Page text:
Links  from  files in /etc should point to the appropriate files
              in /usr/etc.
              Include files which declare some assembler functions.  This used
              to be a symbolic link to /usr/src/linux/include/asm.

              This contains information which may change from  system  release
              to   system   release   and  used  to  be  a  symbolic  link  to
              /usr/src/linux/include/linux to get at operating system specific

              (Note  that  one  should have include files there that work cor-
              rectly with the current libc and in user space.  However,  Linux
              kernel  source is not designed to be used with user programs and
              does not know anything about the libc you are using.  It is very
              likely  that  things  will break if you let /usr/include/asm and
              /usr/include/linux point at a random kernel tree.   Debian  sys-
              tems don't do this and use headers from a known good kernel ver-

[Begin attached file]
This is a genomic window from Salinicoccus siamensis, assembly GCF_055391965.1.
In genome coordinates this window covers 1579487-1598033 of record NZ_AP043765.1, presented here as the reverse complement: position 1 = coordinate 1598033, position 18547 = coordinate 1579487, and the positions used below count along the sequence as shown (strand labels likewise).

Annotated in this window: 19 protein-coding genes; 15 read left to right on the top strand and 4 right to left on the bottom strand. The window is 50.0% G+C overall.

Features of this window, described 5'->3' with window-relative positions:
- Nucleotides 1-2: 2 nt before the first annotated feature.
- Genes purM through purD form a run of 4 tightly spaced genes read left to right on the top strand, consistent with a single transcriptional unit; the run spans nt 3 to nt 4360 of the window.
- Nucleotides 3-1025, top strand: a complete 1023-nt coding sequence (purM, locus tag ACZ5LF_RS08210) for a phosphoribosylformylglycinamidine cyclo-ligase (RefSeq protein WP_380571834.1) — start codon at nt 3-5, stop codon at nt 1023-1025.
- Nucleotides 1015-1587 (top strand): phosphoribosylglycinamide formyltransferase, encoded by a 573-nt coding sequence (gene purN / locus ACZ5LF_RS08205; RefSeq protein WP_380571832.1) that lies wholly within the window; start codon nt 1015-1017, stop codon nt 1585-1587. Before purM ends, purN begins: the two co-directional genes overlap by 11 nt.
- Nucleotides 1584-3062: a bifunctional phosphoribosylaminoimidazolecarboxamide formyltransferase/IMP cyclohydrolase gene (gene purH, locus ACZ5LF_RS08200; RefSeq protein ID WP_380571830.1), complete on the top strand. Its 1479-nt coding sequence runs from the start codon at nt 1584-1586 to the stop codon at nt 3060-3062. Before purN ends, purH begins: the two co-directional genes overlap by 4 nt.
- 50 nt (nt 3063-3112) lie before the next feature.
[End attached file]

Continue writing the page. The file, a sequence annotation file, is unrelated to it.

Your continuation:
sion, provided in the libc*-dev package.)

              Include files to use with the GNU C++ compiler.

              Object libraries, including dynamic libraries,  plus  some  exe-
              cutables  which  usually are not invoked directly.  More compli-
              cated programs may have whole subdirectories there.

              The usual place for data files associated with X  programs,  and
              configuration  files for the X system itself.  On Linux, it usu-
              ally is a symbolic link to /usr/X11R6/lib/X11.

              contains executables and include files for the GNU  C  compiler,

              Files for the GNU groff document formatting system.

              Files for uucp(1).

              This is where programs which are local to the site typically go.

              Binaries for programs local to the site.

              Local documentation.

              Configuration files associated with locally installed programs.

              Man pages associated with locally installed programs.

              Locally installed programs for system administration.